Ehiopian Orthodox Christian worshippers in Addis Ababa marking celebration of Timkat, the Ethiopian Epiphany - Monday 18 January 2021
  4. 'Resident Presidents' on tough interviews

    BBC Focus on Africa radio

    To ease you into the weekend, listen to BBC Focus on Africa’s satirical Resident Presidents.

    President Olushambles turns to song as he tells President Kibarkingmad why he shies away from doing tough interviews:

    Video content

    Video caption: The satirical president dislikes having to face tricky interviews
  5. Mozambique flights cancelled as storm Eloise nears

    Jose Tembe

    BBC News, Maputo

    Most domestic flights in Mozambique have been cancelled and shipping banned off the central coast, because of the approach of storm Eloise.

    Rains and strong winds have already been affecting several coastal regions of Nampula, Zambézia and Sofala provinces since early on Friday morning, and are expected to worsen towards Inhambane in the south, according to the authorities.

    Eloise could develop into a cyclone before moving ashore around Beira during the early morning hours of Saturday, according to Mozambique’s Institute of Meteorology (Inam).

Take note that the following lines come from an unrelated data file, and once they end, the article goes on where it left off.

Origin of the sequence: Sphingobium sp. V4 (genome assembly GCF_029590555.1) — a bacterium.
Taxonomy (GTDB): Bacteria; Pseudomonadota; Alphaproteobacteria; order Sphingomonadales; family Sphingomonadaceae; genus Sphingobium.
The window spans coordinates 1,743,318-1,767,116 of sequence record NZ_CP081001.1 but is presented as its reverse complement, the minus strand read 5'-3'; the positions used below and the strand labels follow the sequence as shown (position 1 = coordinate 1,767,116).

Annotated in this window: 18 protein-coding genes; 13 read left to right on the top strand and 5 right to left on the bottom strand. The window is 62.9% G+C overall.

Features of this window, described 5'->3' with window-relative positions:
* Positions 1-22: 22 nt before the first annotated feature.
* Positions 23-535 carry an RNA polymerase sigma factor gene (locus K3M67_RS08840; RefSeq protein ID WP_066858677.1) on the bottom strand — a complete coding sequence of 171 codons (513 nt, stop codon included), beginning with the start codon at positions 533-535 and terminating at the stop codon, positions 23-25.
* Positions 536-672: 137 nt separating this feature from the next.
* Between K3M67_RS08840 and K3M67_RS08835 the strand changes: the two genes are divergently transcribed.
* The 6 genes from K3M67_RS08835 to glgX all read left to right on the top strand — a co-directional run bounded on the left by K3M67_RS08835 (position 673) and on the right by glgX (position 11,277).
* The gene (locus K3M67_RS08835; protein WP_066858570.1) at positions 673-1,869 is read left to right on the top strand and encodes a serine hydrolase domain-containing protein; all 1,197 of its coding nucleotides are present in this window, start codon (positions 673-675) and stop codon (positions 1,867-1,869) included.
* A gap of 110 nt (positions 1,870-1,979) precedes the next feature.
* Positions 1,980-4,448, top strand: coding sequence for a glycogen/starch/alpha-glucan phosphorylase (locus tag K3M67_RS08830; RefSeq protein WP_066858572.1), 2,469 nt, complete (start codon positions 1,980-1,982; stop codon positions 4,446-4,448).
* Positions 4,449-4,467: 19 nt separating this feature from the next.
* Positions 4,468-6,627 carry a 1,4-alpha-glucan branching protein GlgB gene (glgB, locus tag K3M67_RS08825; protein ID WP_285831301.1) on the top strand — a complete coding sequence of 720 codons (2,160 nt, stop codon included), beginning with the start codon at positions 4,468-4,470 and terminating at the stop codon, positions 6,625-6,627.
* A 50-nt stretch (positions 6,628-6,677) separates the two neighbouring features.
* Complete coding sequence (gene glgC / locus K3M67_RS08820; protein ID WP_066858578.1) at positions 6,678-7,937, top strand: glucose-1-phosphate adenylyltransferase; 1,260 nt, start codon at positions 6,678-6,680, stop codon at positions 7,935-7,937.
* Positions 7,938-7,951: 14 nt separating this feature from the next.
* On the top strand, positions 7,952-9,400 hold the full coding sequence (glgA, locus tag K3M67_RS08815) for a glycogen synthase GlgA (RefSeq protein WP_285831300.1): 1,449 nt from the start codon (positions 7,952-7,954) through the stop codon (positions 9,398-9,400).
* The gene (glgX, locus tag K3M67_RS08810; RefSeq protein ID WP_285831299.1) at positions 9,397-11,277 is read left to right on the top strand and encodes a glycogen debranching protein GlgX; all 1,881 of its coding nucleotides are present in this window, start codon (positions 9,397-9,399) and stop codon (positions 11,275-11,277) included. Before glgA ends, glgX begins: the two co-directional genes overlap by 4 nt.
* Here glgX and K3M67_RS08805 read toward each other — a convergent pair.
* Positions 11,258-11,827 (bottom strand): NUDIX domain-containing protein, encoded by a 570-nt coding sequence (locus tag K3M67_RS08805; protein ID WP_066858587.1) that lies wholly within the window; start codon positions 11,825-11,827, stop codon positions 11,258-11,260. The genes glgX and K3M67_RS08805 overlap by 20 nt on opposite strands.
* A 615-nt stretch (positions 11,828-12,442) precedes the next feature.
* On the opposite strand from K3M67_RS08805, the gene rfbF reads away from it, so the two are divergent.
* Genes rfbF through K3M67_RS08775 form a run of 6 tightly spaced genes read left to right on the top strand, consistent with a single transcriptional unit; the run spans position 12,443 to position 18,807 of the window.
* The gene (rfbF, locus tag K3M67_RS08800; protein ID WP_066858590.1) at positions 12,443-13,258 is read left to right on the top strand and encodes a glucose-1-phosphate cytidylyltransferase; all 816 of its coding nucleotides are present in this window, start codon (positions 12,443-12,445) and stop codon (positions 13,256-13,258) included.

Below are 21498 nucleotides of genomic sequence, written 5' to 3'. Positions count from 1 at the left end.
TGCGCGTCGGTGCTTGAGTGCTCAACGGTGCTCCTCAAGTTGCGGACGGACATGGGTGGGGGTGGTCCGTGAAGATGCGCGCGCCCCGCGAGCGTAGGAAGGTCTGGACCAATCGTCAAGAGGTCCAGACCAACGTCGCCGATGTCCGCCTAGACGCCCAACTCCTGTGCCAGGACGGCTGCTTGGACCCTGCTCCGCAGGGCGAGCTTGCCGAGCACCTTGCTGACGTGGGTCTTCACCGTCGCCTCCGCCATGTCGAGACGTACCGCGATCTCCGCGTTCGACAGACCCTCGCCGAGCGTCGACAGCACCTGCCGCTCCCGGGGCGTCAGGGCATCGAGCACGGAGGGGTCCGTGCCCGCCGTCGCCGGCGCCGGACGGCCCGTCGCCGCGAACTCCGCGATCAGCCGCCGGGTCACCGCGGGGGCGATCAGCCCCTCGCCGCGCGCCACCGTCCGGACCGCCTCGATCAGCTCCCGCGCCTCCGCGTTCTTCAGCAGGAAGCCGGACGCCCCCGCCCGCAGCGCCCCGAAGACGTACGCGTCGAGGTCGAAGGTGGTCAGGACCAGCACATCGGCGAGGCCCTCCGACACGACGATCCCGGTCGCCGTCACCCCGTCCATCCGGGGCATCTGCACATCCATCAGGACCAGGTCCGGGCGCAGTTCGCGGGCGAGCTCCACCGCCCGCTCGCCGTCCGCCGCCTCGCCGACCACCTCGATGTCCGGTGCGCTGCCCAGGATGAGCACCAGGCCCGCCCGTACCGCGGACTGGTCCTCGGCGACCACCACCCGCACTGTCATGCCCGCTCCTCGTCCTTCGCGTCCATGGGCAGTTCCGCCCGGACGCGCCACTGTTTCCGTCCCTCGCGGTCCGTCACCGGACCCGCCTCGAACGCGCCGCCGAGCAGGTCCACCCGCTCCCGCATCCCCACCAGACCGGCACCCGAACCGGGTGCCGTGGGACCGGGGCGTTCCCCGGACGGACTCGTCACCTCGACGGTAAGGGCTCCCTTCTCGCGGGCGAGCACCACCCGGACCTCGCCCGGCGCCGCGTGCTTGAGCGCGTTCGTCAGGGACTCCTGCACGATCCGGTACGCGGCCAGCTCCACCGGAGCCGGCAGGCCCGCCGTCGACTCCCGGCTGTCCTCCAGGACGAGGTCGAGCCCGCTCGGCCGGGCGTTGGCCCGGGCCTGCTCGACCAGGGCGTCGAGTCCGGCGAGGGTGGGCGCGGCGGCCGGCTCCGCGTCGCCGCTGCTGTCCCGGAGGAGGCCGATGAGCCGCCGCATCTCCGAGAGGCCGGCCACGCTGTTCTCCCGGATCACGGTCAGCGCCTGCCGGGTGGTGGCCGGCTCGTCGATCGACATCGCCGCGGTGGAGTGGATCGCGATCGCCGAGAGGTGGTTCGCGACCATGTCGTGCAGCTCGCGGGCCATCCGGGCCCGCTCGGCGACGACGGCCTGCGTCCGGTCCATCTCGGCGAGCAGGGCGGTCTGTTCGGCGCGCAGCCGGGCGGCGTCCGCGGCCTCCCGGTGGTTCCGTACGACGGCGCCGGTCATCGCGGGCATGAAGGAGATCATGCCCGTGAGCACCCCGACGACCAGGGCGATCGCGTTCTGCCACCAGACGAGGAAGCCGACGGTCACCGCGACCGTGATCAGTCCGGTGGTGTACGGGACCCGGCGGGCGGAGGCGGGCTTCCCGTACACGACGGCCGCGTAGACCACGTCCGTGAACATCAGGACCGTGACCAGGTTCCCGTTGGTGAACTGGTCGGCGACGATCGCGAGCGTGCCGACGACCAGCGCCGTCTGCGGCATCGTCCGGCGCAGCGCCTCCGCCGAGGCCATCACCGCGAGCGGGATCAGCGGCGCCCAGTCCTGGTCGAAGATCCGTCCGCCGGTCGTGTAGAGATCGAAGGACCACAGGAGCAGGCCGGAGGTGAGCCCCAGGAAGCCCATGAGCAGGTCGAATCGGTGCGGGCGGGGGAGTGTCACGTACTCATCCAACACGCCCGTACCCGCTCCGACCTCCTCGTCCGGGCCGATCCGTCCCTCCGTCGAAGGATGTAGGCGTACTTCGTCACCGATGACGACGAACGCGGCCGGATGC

Mozambique Airlines (LAM) has cancelled flights on routes between the capital, Maputo, and the provincial capitals of Beira, Quelimane and Nampula.

    The commercial port of Beira has suspended operations until Sunday and the maritime administration of Zambézia province has banned the movement of boats along the coast as a precautionary measure.

    The rainy season two years ago was one of the most severe in Mozambique - 714 people died, many of them in two of the biggest cyclones to have ever hit the country.

    Graphic showing route of Storm Eloise
  6. Biden and Africa: 'Humility is key'

    BBC Focus on Africa radio

    Former US diplomat for Africa, Jendayi Frazer, has some words of advice for President Joe Biden as he takes over the helm from Donald Trump.

    Ms Frazer, who served under former Republican President George W Bush, described US diplomacy under ex-President Trump as "four years of drought".

    She told BBC Focus on Africa:

    Quote Message: They're going to have to re-establish personal engagement at the very highest level... policy is as much about people as it is about interests - so I think that's one area where there's a lot of repair needed in a our relations with African countries."

    Humility was also key, she said.

    Quote Message: We have to face the world with a lot more humility. Some of these problems aren't new problems they were just exacerbated by the nature of the president who had an authoritarian streak."